Jewish and political leaders in Germany criticized the ruling handed down Thursday by the district court. The plaintiff, an Israeli student living in Frankfurt, will appeal, his lawyer said.
“This is a shameful ruling for democracy and for Germany,” attorney Nathan Gelbart told the German news agency dpa. “This ruling cannot be allowed to stand.” Gelbart is the German counsel for The Lawfare Project, a New York-based litigation fund for Israelis who allege civil rights violations.
The student, identified in court documents as Adar M., had sued the airline over its cancellation of his flight to Bangkok in the summer of 2016. The flight was to originate in Frankfurt with a stopover in Kuwait. When the state-owned airline found out the student’s nationality, it canceled his ticket, referring to a 1964 law that bars any agreements with Israeli citizens.
Adar M. demanded damages.
In rejecting the charges, the court said it was unreasonable to expect an airline to “fulfill a contract if it means going against the laws of its state” and having to face legal consequences at home. The court added that it was not within its jurisdiction to decide whether Kuwaiti law was reasonable.
But Frankfurt Mayor Uwe Becker said in a statement that “an airline that practices discrimination and anti-Semitism by refusing to fly Israeli passengers should not be allowed to take off or land in Frankfurt, or at any other airport in Germany. This Kuwaiti law, that is deeply anti-Semitic and that forbids the transport of Israelis, cannot be legal grounds for the violation of international standards.”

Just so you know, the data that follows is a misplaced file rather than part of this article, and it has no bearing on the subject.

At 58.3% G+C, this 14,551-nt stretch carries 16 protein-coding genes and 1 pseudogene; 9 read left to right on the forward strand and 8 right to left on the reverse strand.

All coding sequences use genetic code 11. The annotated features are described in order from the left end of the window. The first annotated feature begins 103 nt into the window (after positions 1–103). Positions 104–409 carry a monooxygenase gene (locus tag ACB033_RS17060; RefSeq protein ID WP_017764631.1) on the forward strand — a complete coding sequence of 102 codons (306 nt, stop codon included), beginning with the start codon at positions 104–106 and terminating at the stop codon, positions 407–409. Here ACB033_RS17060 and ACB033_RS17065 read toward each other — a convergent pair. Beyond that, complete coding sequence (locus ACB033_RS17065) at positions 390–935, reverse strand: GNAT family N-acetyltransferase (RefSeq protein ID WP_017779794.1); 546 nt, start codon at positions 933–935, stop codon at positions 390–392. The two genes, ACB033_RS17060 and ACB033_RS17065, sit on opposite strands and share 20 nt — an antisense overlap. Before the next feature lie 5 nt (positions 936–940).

Deidre Berger, head of the American Jewish Committee’s office in Berlin, told the Bild newspaper that Germany should follow the example of the United States and Switzerland: “If an airline refuses to take Israeli passengers on board, it should not be allowed to operate in Germany. Politicians should not shirk their duties and simply blame the courts,” she said, adding that they should stand up against the discrimination aimed at Israelis.
In January 2016, Kuwait Airways dropped its 35-year-old route between New York City and London after the U.S. Department of Transportation found the airline was breaking American law by barring passengers based on nationality. The decision followed an appeal by an Israeli citizen against a negative ruling by the department.
In late October, Germany’s minister of transport, Alexander Dobrindt, ordered a Transport Ministry investigation into whether Kuwait Airway’s discriminatory policy violates German air traffic laws.